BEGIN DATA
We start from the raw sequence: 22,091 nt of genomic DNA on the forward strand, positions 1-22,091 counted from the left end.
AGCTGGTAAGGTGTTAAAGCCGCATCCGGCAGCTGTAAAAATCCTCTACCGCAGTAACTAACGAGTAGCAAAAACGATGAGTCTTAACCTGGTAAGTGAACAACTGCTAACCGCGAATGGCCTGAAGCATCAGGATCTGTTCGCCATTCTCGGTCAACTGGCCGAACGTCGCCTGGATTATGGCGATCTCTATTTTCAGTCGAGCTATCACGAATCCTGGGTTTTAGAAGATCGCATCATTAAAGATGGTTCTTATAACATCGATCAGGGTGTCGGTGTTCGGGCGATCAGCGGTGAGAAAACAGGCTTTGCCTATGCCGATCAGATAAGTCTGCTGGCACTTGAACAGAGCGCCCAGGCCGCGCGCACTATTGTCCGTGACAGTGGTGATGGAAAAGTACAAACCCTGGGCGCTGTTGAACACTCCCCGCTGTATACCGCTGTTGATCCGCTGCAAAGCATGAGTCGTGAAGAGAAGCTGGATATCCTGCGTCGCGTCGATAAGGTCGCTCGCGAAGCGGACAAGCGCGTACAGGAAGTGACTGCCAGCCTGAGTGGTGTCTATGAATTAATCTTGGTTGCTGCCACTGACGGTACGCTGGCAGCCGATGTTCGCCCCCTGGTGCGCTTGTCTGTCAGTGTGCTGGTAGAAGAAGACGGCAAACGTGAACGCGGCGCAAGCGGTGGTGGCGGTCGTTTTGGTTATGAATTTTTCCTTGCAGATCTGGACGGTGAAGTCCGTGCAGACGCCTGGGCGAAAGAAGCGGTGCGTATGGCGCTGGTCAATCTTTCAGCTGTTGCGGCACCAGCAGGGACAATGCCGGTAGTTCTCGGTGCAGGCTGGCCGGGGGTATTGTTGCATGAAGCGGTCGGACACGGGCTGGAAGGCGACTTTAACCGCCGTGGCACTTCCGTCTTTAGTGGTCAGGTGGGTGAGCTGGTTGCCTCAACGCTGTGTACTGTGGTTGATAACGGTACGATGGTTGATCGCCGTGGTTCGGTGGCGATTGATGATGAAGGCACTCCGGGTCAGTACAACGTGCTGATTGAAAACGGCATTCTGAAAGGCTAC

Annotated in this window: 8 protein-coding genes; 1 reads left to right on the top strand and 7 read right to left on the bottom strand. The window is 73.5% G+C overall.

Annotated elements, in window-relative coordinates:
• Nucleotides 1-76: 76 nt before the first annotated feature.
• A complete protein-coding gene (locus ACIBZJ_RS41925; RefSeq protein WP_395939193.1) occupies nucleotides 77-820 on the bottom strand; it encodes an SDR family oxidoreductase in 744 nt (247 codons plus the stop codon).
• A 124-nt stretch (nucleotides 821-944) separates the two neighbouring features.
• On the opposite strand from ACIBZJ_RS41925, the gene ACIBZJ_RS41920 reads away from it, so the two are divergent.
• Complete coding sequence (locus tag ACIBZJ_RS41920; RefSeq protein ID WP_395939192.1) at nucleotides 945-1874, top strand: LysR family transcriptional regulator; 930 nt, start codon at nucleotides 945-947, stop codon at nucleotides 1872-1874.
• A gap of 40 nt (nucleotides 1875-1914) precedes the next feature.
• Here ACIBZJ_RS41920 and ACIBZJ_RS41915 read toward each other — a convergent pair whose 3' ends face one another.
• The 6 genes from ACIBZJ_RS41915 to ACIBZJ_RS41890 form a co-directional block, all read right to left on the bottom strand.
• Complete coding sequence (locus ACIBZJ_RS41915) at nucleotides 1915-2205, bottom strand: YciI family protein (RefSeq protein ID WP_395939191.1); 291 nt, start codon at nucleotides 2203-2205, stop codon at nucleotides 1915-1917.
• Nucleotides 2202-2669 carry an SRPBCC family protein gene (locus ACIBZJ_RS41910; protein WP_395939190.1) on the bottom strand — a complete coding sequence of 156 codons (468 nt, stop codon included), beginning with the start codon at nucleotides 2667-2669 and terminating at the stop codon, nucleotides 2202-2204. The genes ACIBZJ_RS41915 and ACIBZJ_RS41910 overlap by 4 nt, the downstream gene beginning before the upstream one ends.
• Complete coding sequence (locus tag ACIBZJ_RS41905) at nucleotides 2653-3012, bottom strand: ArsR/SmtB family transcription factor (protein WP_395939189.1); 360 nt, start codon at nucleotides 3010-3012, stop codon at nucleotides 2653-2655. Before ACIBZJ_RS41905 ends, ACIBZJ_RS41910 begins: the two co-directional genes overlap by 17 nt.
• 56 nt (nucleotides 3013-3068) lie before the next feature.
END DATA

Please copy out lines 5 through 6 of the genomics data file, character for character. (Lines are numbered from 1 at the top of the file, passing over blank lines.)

• Nucleotides 1-76: 76 nt before the first annotated feature.
• A complete protein-coding gene (locus ACIBZJ_RS41925; RefSeq protein WP_395939193.1) occupies nucleotides 77-820 on the bottom strand; it encodes an SDR family oxidoreductase in 744 nt (247 codons plus the stop codon).